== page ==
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Black History Month: The Combahee River Collective

February is Black History Month; originally started as a way to educate people about Black Americans and their contributions, successes, and struggles, it has continued to be a time for acknowledging, commemorating, and appreciating the role of Black people and Black communities in the history of the United States. We have Black organizers to thank for the birth of many modern-day programs that enact community care. Their bravery, creativity, compassion and commitment to the service others are critically important values that we strive to embody in our work today. The legacy of Black Americans should be celebrated and honored; the achievements, accomplishments, and contributions of the Black community must be kept alive. Their stories are a critical part of our history and our work of growing food justice today and tomorrow. Follow along as we highlight different Black folks and organizations during Black History Month.

“Building identity politics gave us a platform, an analysis, and a certain sense of confidence that we deserved to be part of the dialogue. If we had not done that, where would women of color be, as far as being able to assert the legitimacy of our concerns and the particularity of our point of view?”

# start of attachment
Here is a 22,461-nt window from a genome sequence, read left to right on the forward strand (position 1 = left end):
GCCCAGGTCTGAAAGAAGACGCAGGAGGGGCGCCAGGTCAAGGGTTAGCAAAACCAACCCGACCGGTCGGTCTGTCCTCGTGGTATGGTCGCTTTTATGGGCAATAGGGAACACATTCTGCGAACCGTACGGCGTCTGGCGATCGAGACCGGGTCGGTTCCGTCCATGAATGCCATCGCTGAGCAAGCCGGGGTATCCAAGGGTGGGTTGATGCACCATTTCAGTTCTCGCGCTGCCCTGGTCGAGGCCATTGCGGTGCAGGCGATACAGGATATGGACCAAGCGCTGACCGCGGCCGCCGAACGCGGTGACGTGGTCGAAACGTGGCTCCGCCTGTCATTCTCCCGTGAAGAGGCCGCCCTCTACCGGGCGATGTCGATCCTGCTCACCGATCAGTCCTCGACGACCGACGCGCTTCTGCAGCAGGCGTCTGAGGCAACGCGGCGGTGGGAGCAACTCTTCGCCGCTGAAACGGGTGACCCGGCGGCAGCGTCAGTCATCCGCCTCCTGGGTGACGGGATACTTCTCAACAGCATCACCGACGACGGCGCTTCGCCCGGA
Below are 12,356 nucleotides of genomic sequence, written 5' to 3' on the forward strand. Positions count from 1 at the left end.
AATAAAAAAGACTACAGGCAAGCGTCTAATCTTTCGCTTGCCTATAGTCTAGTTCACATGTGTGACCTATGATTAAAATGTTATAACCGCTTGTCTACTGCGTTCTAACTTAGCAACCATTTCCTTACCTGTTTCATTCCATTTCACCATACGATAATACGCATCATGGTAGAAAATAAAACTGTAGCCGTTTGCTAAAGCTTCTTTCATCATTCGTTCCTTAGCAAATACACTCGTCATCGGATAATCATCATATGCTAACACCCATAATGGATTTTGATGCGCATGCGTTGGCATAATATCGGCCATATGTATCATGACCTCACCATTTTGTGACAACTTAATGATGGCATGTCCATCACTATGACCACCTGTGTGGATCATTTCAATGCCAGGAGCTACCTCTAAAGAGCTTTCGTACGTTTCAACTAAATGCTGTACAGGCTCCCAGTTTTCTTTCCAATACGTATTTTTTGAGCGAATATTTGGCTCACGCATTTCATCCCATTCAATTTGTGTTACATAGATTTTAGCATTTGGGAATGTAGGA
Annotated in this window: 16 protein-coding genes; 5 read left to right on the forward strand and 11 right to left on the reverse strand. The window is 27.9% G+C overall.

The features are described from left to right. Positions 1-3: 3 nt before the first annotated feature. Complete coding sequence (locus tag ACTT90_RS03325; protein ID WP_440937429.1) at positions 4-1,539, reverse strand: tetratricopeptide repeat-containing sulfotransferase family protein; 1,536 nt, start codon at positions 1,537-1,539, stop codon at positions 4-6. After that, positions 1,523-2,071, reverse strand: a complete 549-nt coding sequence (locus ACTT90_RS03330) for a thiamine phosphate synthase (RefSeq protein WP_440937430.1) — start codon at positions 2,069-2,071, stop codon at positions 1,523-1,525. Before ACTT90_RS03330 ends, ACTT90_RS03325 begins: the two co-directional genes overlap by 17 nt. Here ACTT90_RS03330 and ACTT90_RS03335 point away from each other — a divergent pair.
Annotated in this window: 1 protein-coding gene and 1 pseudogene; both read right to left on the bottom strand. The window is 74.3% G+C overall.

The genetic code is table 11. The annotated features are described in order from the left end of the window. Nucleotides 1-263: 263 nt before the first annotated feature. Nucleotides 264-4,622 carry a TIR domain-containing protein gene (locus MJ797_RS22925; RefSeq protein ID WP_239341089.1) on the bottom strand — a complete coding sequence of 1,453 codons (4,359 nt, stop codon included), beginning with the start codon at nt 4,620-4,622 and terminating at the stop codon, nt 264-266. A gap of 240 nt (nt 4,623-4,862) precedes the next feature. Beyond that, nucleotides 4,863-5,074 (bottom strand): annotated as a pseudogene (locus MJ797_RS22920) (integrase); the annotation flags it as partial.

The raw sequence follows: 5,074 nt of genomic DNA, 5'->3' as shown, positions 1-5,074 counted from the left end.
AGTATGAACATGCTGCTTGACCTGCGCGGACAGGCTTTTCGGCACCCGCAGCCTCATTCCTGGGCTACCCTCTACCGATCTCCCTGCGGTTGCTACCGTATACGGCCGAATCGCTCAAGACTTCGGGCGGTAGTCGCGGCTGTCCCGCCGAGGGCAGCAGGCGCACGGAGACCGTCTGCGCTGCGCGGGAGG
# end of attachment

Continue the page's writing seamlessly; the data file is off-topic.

– Barbara Smith (member of CRC) in conversation with Virginia Eubanks

The Combahee River Collective (CRC) was founded in 1974 by a collective of Black lesbian feminists in Boston. The Combahee River Collective was formed after seeing how many organizations, led by white women and Black men, left out the voices of Black women, queer, and trans folks. The CRC was inspired by national liberation and anti-colonial movements. The CRC centered on anti-capitalist revolutionary organizing. It was created by those who saw “Black feminism as the logical political movement to combat the manifold and simultaneous oppressions that all women of color face” (The Combahee River Collective Statement, 1977). The CRC statement has been used as a tool for organizers and includes a commitment to disrupting our capitalistic system that creates racism, sexism, white supremacy, class oppression, and homophobia. They coined the term ‘identity politics,’ a view that comes from an individual’s lived experience, in this case, experiences influenced by gender, race, class, and sexuality.